As we have already mentioned, Sports Karate can be Kata or Kumite. Although there are Karate rules common to both, such as the competition surface or clothing, most are specific to each of them:
The Katas competition can be individual or in teams. In the latter case, the groups must contain three components of the same gender, either men or women.
In both cases, the competition usually consists of different rounds where two opponents are evaluating and qualify. The one with the best score gets to the next phase.
Competitors must communicate to the judges which Kata they are going to execute, and this must be different in each of the rounds. The use of weapons, auxiliary equipment, or additional clothing is not allowed at any time.
In the case of teams, during the medal matches not only the chosen Kata will be performed, but also a demonstration of its meaning (Bunkai). The maximum time for the set of Kata and Bunkai is 6 minutes, which starts running at the time of the initial greeting and ends after the final greeting. Ignoring either of these two greetings means disqualification (Kiken).
The Katas are valued by five judges who cannot have the same nationality or belong to the same federation of any of the contestants.
The assessment is made based on technical performance (position, technique, transition movements, timing, adequate breathing, concentration, and difficulty) and athletic performance (strength, speed, balance, and rhythm).
As in Katas, the Kumite competition can also be individual or in teams.
For the individual, there are subdivisions by age, gender, and weight. Thus in the Senior category (over 18 years old), each gender has 5 pesos ranging from -60 Kg to +84 Kg in the case of men, and from -50 Kg to +68 Kg in that of women.
Each competition between two contestants is called a “match.”
For their part, the teams contain seven male members and four female members. Of these, five and three, respectively, fight in each confrontation. No component of the team is a fixed reserve, and all members may rotate from one round to the next.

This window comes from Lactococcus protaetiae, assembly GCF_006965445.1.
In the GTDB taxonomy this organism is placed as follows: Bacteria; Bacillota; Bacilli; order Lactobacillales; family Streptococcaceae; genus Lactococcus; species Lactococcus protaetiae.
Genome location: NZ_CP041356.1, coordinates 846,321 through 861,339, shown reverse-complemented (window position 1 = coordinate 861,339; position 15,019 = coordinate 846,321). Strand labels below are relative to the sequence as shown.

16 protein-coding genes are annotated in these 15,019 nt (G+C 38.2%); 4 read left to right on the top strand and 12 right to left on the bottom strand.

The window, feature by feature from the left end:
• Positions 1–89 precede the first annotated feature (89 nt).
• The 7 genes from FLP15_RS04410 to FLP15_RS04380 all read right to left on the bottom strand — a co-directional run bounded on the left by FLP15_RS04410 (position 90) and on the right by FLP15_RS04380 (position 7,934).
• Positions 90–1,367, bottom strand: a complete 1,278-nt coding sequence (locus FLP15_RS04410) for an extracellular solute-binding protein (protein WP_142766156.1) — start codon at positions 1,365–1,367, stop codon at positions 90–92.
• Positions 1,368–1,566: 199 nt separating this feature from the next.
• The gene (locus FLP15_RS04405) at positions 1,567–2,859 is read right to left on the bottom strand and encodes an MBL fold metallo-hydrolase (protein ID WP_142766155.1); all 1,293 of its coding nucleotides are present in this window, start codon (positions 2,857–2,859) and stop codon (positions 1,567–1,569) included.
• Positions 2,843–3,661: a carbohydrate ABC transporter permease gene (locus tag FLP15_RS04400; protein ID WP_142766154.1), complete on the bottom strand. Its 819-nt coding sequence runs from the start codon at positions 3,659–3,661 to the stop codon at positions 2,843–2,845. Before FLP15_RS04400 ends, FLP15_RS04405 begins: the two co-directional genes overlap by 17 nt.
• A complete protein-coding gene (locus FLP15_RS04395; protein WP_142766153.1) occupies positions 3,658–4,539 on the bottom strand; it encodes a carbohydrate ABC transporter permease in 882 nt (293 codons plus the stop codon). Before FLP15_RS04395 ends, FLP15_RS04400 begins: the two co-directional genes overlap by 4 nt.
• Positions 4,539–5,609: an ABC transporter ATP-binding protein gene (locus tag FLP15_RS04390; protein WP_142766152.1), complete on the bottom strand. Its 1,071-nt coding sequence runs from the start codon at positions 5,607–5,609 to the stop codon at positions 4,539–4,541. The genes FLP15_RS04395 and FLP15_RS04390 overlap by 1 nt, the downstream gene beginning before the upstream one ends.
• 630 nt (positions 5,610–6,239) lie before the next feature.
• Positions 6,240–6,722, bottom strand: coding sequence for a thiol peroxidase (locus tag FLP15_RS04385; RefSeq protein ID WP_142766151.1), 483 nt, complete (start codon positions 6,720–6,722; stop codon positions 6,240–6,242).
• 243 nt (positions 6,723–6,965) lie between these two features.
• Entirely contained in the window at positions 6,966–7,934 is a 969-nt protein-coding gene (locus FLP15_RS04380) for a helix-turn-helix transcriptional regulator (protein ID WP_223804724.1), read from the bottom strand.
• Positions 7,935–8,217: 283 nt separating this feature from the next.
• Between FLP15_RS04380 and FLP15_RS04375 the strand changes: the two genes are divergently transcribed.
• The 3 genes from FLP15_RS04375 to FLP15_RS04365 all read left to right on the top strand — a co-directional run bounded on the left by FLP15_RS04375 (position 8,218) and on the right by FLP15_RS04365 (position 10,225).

In this case, the term ” about ” is designate an individual match between members of two teams to set all rounds.
Karate Rules on Duration and Scoring Criteria
In Senior and Under-21 categories, a men’s match lasts 3 minutes and a female match 2. In Junior and Cadet, they all last 2 minutes.
The contestant who won maximum points at the end of the time wins combat. To achieve these points, you must score, that is, execute accepted techniques on scoring areas of the opponent’s body :
- Rear area.
- Lateral area (sides)
The throat is a scoring zone, but contact is not allowed. In it, a properly applied and controlled technique that does not touch or only has a superficial contact can score.
In Turn, the Scores are Awards According to Six criteria:
- Proper Form:The technique must have characteristics that confer probable effectiveness within the framework of the concepts of Traditional Karate.
- Sports Attitude:Clear non-malicious attitude, as well as high concentration during the performance of the technique.
- Vigorous Application:Power and speed of the technique, as well as the evident desire for it to be successful.
- Perception (Zanshin): Astate of continuous commitment in which the contestant maintains total concentration and awareness of the opponent’s potential to counter-attack.
- Timing:Performing a technique when it has the most significant potential effect.
- Correct Distance:Point at which the completed technique reaches or near its destination. It is especially important in areas where contact is not allowed.
Scores In Kumite, there are three types of scores:
- Ippon= 3 points.
- Waza-Ari= 2 points.
- Yuko= 1 point.